On August 7, 1990, Prime Minister V.P. Singh announced that the Other Backward Classes (OBCs) would get 27 per cent reservation in jobs in Central government services and public sector units. The announcement was based on the recommendations of the Mandal Commission, under the aegis of former Bihar Chief Minister B.P. Mandal, which the Morarji Desai government had constituted in 1979 to address the vexed issue of caste discrimination. The V.P. Singh government’s decision took the total number of reservations for the OBCs, Scheduled Castes and Scheduled Tribes to 49 per cent, thereby stirring a hornet’s nest.
As thousands of students took to the streets, anti-Mandal protests became a defining feature of contemporary politics. It took a gory turn in September 1990 when a Deshbandhu College student, Rajeev Goswami, self-immolated. Though Goswami survived, he became the face of the agitation, and more immolation bids followed soon. The historian Ramachandra Guha puts that number at 200; more than 60 succumbed to their burns.
The Mandal moment fragmented north Indian voters decisively on caste lines and was the beginning of powerful caste-based regional parties. Two of the immediate protégés of the movement were politicians who had groomed themselves as socialist champions: Lalu Yadav and Mulayam Singh Yadav, adherents of the socialist icon Ram Manohar Lohia.
The brand of identity politics unleashed by the Mandal moment would create leaders such as Mayawati, who became India’s first female Scheduled Caste Chief Minister in 1995 when she won U.P., and would give a major fillip to the Dalit political voice. To counter this, the BJP unleashed the kamandal edition of politics.
In 1990, the RSS was demanding that the BJP publicly denounce the Mandal Commission report. While the party’s upper caste leaders agreed in private, they could not say it publicly lest it alienate the party’s middle castes.
The VHP was desperate to begin the construction of the Ram temple in Ayodhya and had announced October 30 as the appointed date. It was then that BJP leader Lal Krishna Advani came up with the perfect foil for the Mandal agitation — the kamandal politics of Hindutva. He announced a rath yatra, or chariot procession, of 10,000 kilometres passing through 10 States from Somnath to Ayodhya, between September 25 and October 30.
The air-conditioned Toyota chariot with Advani holding a bow looked straight out of the TV serial Mahabharat, aired just a few years ago, as if in anticipation of this moment. It was surrounded by trishuls and saffron bands and travelled through 600 villages in Gujarat with the assistance of none other than the 40-year-old Narendra Modi. The kind of response that Advani got, with people touching his feet and throwing coins at his chariot, surprised even A.B. Vajpayee, who was not fully in agreement with the yatra. But he conceded that it had touched a chord with people. The yatra was the biggest mass mobilisation of Hindutva forces and would catapult the BJP to political power within a few years.
Communal violence broke out in parts of north India in the wake of the yatra. On October 22, Advani reached Bihar, then under Lalu Prasad Yadav, and checked into the circuit house in Samastipur. Next morning, Advani was arrested under the National Security Act. He was flown out of the State and later allowed to go free. Hours later, Vajpayee withdrew the BJP’s support to the V.P. Singh government at the Centre. Singh eventually had to step down. In the ensuing elections, the BJP made significant gains.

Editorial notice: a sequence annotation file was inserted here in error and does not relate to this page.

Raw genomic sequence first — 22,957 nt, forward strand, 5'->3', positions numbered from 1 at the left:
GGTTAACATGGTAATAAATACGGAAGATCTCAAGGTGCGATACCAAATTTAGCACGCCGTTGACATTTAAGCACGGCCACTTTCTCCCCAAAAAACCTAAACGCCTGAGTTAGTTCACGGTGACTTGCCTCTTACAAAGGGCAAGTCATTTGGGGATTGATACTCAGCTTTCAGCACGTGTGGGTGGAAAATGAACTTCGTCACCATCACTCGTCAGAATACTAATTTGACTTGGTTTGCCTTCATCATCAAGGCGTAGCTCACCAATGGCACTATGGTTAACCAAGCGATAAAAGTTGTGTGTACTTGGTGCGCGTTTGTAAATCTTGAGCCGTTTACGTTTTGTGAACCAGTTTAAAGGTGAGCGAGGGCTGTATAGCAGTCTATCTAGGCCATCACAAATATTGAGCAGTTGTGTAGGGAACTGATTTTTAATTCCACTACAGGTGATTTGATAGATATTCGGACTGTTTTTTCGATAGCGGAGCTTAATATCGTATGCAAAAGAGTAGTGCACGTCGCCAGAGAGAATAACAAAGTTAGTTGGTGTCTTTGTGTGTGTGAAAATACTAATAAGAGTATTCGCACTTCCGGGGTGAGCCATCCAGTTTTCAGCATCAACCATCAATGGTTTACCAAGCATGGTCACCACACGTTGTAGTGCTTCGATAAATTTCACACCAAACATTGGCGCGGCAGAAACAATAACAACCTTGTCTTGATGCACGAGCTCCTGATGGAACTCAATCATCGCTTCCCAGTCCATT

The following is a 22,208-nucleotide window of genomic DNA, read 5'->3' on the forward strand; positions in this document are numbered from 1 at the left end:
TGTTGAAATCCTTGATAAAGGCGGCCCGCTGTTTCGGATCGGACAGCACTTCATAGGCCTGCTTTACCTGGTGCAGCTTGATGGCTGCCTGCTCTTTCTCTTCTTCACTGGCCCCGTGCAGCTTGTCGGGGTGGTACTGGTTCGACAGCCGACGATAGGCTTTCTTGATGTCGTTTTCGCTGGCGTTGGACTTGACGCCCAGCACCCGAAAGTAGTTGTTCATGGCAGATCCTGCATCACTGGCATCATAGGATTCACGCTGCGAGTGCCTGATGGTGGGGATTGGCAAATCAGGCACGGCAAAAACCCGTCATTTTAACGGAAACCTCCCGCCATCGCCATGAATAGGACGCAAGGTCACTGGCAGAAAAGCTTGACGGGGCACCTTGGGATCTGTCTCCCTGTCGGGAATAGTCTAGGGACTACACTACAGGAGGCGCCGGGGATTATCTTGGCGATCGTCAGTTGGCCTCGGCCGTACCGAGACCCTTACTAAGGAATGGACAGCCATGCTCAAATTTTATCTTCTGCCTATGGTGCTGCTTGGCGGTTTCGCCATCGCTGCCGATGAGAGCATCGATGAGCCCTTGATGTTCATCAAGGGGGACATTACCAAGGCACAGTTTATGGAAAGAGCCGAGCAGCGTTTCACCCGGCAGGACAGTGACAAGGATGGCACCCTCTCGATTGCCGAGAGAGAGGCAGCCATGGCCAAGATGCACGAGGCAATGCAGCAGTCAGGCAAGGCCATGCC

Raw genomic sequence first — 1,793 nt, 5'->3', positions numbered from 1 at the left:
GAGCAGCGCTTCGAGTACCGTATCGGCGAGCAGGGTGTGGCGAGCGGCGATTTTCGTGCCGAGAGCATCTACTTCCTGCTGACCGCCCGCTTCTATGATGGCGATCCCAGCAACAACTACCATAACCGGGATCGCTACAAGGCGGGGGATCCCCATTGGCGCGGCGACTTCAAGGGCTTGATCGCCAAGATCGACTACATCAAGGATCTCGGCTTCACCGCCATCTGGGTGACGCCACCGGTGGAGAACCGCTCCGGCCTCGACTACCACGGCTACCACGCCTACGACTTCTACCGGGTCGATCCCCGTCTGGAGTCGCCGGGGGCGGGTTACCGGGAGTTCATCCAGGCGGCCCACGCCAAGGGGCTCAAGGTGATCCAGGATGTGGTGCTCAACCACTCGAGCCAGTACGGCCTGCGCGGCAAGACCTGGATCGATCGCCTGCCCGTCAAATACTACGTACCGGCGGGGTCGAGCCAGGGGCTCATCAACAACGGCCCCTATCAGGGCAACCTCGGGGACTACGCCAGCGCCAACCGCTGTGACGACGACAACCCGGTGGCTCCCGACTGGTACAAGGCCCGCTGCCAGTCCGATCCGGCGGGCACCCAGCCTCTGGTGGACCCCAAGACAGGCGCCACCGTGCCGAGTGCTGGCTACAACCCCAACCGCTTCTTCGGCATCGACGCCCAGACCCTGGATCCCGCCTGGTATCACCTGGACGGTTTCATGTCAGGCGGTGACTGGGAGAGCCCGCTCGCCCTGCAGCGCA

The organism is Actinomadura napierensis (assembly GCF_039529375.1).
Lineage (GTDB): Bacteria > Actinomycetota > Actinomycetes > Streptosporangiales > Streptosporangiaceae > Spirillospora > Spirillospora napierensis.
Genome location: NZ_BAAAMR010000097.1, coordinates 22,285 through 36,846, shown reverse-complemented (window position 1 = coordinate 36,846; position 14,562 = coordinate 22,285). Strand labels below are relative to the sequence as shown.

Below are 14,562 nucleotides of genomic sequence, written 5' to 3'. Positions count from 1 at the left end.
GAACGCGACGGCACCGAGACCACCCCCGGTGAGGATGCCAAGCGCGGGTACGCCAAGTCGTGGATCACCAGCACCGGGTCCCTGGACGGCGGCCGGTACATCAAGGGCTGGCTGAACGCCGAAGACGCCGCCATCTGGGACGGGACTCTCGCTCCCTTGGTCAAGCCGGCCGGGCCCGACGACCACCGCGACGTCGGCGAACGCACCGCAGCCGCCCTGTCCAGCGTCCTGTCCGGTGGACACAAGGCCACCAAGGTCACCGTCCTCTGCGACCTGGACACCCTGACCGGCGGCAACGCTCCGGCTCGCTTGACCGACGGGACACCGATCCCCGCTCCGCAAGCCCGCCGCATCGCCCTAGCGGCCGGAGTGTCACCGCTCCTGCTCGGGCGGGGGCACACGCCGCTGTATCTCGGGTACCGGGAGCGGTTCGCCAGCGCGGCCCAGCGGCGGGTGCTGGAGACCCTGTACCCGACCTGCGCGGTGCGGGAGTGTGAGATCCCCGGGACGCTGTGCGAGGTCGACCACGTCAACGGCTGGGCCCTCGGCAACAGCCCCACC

The yatra, meanwhile, with 75,000 kar sevaks, had reached Ayodhya. The Janata Dal government in Uttar Pradesh, headed by Mulayam Singh Yadav, relocated 20,000 policemen to protect the Babri Masjid.
On the appointed day, 40,000 kar sevaks gathered at the bridge leading to the old town of Ayodhya. Vajpayee had arrived the day before. The VHP had promised to hold its ceremony in the land next to the masjid, but as feared, kar sevaks scaled the Babri Masjid in an attempt to tear it down. Mulayam Singh ordered his police to fire and several kar sevaks died, but the masjid remained standing. On December 6, 1992, it did not. Sangh Parivar activists and followers illegally demolished the 16th century structure.
Arguably, 1991 was not an ideal period for India to ‘open up’ its economy. There was the looming balance of payments and foreign exchange crisis; inflation had hit a staggering 16.7 per cent in August that year; fiscal deficit was 8.4 per cent; the Soviet Union, India’s long-term ally, had just collapsed; the Gulf region, which was powering up the country’s remittance economy, witnessed a devastating war; and the Congress regime under P.V. Narasimha Rao was a minority government.
That did not deter Rao and his Finance Minister Manmohan Singh from introducing economic reforms that would soon change the colour and character of the country. “No power on earth can stop an idea whose time has come,” Singh quoted Victor Hugo in his Budget speech in July 1991.
As expected, the economic reforms unleashed what many would now call a spectre and others an aiding genie. Very soon, India would see high-growth years. From an average of about 4.4 per cent in the 1970s and a little further in the 1980s, GDP growth started hovering above 5.5 per cent in the 1990s and early 2000s and jumped to 7.1 and upwards of 8 per cent in the next decades. India’s GDP was valued at about $266 billion. As of 2020, before COVID-19 hit the country’s economy, its GDP was inching towards the $3 trillion mark.